The Link Between the Food System and Climate Change

With the recent announcement of our ambitious new calorie-based climate commitment, we’re taking a closer look at how specific facets of the food system contribute to climate change.

When we think about climate change, our imaginations often turn to dramatic sources of pollution: smoke billowing from a coal-fired power plant or exhaust from a car’s tailpipe. The reality is far more complicated, as most emissions are usually less visually observable and obvious. In fact, the food system is full of innocuous processes that contribute to climate change in big but often understated ways.

In 2007, we embarked on a journey to determine how we could reduce our companywide greenhouse gas emissions and were shocked at how large of an invisible role food plays in contributing to climate change. With this knowledge in hand, we created our Low Carbon Diet program, making us the first restaurant company to link food with climate change and use that information to take action. In 2015, the diet became a lifestyle with the launch of Low Carbon Lifestyle, a program that focuses on prioritizing plant-based proteins, reducing food waste, trimming our transportation emissions, and decreasing deforestation. Altogether, the growing, packaging, distributing, storing, cooking, and disposing of food represents a whopping one-third of all anthropogenic greenhouse gas emissions worldwide.

Learn more about how specific parts of the food system contribute to climate change:

Growing: Conventional agriculture requires inputs like synthetic fertilizers, which are the biggest single source of overall food-system emissions. ¹ Tillage causes soil erosion which releases carbon into the atmosphere from the soil. If responsibly managed, soil could sequester 5% of anthropogenic emissions generated annually.²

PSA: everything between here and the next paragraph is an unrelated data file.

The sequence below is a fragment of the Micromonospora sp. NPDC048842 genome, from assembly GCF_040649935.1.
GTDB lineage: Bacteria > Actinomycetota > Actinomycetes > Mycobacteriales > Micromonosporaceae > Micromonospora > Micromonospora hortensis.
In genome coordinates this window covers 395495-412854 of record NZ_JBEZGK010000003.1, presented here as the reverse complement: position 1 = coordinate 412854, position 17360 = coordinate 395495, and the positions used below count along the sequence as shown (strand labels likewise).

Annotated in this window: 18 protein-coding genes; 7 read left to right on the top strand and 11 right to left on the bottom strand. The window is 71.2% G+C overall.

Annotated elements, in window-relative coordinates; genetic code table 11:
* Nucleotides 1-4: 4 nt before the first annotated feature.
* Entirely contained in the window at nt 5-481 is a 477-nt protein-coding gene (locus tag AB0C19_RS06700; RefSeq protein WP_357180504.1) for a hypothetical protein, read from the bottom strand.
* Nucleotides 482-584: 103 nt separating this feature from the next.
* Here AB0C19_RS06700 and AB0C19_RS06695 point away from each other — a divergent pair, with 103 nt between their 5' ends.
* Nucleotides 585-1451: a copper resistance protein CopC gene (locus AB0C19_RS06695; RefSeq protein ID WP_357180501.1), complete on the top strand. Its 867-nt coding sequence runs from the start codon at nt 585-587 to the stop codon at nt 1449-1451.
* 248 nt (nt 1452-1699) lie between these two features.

Packaging: Packaging used to store and keep food fresh accounts for 5.4% of total food system related emissions. ³ Plastic is a major contributor to climate change, with 12.5 to 13.5 million tons of carbon dioxide equivalent being generated annually due to plastic production.⁴
Distribution: While food distribution emissions account for a relatively small percentage of overall food system-related emissions, how food is moved matters. For instance, air freighting food emits 50 times more carbon dioxide than moving the same food by ship.⁵
Retailing and Storage: Food storage, in the form of refrigeration, represents a significant source of energy consumption by food retailers and supermarkets. This energy consumption makes up about 5% of total food system-related emissions.⁶
Disposing: When food breaks down, it produces methane, a greenhouse gas with a more powerful global warming potential than carbon dioxide. If it were its own country, food loss and food waste would be the third largest greenhouse gas emitter, behind the United States and China, according to the World Resources Institute. ⁷ In fact, food loss and food waste account for 8.2% of total annual emissions.⁸

After close to 15 years of leadership in combating climate change, we recently announced a new, ambitious commitment to reduce our emissions by 38%, per calorie of food, by 2030. Aligned with the Paris Agreement and science-based criteria set by the World Resources Institute, this new commitment comes with a suite of tools, or levers, that our clients can pull, allowing them to reduce their emissions in different ways to meet their climate goals.